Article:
Preston Raspberry Jam 100: Alan O’Donohoe interview

By Rob Zwetsloot. Posted

Getting to 100 of anything is always cause for a celebration, although we may be a bit biased about that at the moment. In the case of the Preston Raspberry Jam, which just celebrated its 100th event, it’s even more important as it’s one of the longest-running Raspberry Jams in the world, if not the longest.

“When the Raspberry Pi computer was first released, there was one group of people who wanted to know what they could do with it and another group that had lots of ideas, and another group that weren’t really sure why people were getting excited,” says Alan O’Donohoe, one of the founding members of Preston Raspberry Jam. “We intended the Raspberry Jam to be a regular monthly gathering or club for like-minded people to come together and share projects, knowledge, and experience. It was actually Deborah, my wife, who coined the name ‘Raspberry Jam’ for the monthly gatherings.”

Is there a particular flavour to activities at a Preston Jam?

The activities include workshops, hands-on sessions, support, talks, project demonstrations, discussions about new hardware and software, and something that one of our regulars Simon calls a ‘gather round’ where people gather round a table to learn more about something. In the early days, most projects had a very strong link to the Raspberry Pi computer, but less so nowadays. In recent years there has been more emphasis on low-cost and affordable technologies like micro:bit, Arduino, and Linux. We regularly have children lead workshops, or present lightning talks on a project they’ve been working on.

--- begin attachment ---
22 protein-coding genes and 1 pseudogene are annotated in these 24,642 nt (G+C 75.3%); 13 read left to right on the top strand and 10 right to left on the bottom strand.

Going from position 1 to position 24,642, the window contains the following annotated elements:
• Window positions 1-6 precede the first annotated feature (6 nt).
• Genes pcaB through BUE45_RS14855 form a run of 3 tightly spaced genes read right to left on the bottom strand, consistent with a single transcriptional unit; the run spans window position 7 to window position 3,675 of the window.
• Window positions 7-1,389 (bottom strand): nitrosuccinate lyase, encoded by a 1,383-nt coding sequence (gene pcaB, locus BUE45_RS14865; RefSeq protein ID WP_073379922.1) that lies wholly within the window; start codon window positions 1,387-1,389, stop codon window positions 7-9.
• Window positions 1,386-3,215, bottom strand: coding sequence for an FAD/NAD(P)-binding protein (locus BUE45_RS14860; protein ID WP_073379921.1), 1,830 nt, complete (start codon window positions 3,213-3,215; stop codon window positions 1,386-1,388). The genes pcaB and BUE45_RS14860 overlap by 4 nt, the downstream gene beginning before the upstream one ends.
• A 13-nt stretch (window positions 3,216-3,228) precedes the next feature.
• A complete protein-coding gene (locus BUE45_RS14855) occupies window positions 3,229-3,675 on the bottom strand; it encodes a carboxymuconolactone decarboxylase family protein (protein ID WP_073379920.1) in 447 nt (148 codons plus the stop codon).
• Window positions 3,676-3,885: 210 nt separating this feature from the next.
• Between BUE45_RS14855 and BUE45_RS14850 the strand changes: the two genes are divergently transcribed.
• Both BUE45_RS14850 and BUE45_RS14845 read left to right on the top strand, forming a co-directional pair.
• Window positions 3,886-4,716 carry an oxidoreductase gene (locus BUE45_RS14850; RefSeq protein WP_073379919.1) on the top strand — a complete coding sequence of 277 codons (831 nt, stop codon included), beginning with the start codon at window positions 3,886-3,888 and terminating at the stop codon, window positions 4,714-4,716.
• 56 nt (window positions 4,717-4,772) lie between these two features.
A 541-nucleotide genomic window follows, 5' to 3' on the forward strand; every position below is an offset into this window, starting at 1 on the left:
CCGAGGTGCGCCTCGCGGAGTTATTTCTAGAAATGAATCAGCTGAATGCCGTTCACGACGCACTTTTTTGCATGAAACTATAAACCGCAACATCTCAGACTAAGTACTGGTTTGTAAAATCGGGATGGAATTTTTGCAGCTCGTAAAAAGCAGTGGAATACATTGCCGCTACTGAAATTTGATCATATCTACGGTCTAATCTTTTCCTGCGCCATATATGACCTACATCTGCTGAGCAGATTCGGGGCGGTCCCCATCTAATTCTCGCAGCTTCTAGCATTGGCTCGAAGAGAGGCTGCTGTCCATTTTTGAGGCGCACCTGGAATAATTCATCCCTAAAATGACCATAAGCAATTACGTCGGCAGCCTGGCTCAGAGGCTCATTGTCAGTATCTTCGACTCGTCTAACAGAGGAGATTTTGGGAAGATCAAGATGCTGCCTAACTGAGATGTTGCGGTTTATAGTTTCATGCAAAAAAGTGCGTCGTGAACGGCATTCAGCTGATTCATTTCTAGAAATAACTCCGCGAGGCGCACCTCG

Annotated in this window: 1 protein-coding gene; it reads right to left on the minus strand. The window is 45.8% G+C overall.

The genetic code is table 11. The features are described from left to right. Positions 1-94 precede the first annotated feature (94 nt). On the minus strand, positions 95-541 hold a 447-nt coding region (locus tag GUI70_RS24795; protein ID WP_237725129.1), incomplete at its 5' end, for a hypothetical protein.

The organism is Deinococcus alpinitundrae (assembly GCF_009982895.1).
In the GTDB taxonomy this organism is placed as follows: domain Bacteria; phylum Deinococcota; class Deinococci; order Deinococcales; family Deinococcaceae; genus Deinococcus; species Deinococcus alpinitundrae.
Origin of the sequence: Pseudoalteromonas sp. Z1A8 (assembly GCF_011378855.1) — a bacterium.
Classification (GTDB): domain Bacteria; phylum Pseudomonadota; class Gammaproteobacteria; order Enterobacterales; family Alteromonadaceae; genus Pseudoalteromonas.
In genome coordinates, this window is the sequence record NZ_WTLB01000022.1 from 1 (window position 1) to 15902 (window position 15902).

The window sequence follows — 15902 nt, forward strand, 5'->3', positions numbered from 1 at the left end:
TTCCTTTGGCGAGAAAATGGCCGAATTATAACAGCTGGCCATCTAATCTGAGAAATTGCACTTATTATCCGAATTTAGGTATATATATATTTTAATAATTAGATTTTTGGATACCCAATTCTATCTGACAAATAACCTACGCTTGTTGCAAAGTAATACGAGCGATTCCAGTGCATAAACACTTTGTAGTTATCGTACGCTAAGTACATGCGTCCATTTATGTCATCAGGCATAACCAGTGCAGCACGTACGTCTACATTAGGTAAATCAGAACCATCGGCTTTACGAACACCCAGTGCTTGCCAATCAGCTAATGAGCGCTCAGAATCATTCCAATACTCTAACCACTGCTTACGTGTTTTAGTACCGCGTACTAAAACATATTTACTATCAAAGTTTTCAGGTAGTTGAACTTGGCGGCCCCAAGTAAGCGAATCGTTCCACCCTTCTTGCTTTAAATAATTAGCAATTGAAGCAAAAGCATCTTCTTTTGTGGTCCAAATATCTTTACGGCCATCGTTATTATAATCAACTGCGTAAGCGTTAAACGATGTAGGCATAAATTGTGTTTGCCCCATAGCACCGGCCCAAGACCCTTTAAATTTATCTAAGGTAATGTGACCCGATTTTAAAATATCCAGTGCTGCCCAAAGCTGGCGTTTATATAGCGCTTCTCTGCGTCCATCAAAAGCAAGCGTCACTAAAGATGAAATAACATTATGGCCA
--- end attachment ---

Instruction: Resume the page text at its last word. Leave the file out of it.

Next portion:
What are some of the challenges running an event like this for so long?

When we first started, we’d never expected that it would run every month for eight years or more. I think we were all amazed, to be honest, how many people would turn up month after month after month. We’ve had to move and adapt with the times and to suit younger audiences and changing interests. In the early days, people used to bring along a Raspberry Pi computer with them, asking for help to set it up, or to show us something they had done with it.

2014: A young Josh Lowe presents at the Raspberry Jam – he’d go on to make EduBlocks

How have attendees changed over the last eight years?

If you look at the photos of our first Jams, you’ll see it was mostly adults with only a handful of children. After some parents suggested we start the Jam events earlier in the evening, we noticed more families attending. We tried some Saturday morning Jams in 2012, but we found these difficult to sustain as we had lots of children and very few adults able to support the activities. We have some people who only attend once or twice a year, and others who attend every month without fail.

What was the 100th Jam like in these odd times?

About a year ago we started talking about what we should do for our 100th Jam celebration, but our plans had to change when social distancing restrictions were introduced. Instead we invited [a group of] people who have been on our #RJam journey right from the start to join us for a series of panel discussions in an online jam. That was Martin [Bateman, Senior Lecturer, Computing, UCLan]’s idea and it worked an absolute treat. Since March we’ve been holding all our #RJam events online. We increased the frequency to two Jams a month, one with lightning talks and another with workshops. It’s been incredible to see how our numbers have grown rapidly to about 100 every month as enthusiasts have joined us from areas way beyond Preston. We’ve had many attendees join us from Scotland that have long wanted to attend our Jams, but can now take an active part online.

2020: The Centenary Raspberry Jam had a huge number of guests from around the Raspberry Pi community


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